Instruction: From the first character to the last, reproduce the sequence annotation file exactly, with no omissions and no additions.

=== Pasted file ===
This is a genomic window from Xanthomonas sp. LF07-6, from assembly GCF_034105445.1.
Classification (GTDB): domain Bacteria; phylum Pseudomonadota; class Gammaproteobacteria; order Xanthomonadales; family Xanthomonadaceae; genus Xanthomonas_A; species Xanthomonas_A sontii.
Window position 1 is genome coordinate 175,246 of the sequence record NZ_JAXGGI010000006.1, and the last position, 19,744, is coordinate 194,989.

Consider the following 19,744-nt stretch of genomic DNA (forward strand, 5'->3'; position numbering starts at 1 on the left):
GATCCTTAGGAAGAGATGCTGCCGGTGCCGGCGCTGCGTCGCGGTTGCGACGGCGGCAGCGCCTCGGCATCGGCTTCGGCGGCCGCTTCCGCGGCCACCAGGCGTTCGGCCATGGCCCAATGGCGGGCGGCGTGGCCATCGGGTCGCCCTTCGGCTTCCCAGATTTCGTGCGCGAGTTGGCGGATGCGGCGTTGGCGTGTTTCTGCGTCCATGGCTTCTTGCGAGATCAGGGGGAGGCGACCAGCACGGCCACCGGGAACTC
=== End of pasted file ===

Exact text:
This is a genomic window from Xanthomonas sp. LF07-6, from assembly GCF_034105445.1.
Classification (GTDB): domain Bacteria; phylum Pseudomonadota; class Gammaproteobacteria; order Xanthomonadales; family Xanthomonadaceae; genus Xanthomonas_A; species Xanthomonas_A sontii.
Window position 1 is genome coordinate 175,246 of the sequence record NZ_JAXGGI010000006.1, and the last position, 19,744, is coordinate 194,989.

Consider the following 19,744-nt stretch of genomic DNA (forward strand, 5'->3'; position numbering starts at 1 on the left):
GATCCTTAGGAAGAGATGCTGCCGGTGCCGGCGCTGCGTCGCGGTTGCGACGGCGGCAGCGCCTCGGCATCGGCTTCGGCGGCCGCTTCCGCGGCCACCAGGCGTTCGGCCATGGCCCAATGGCGGGCGGCGTGGCCATCGGGTCGCCCTTCGGCTTCCCAGATTTCGTGCGCGAGTTGGCGGATGCGGCGTTGGCGTGTTTCTGCGTCCATGGCTTCTTGCGAGATCAGGGGGAGGCGACCAGCACGGCCACCGGGAACTC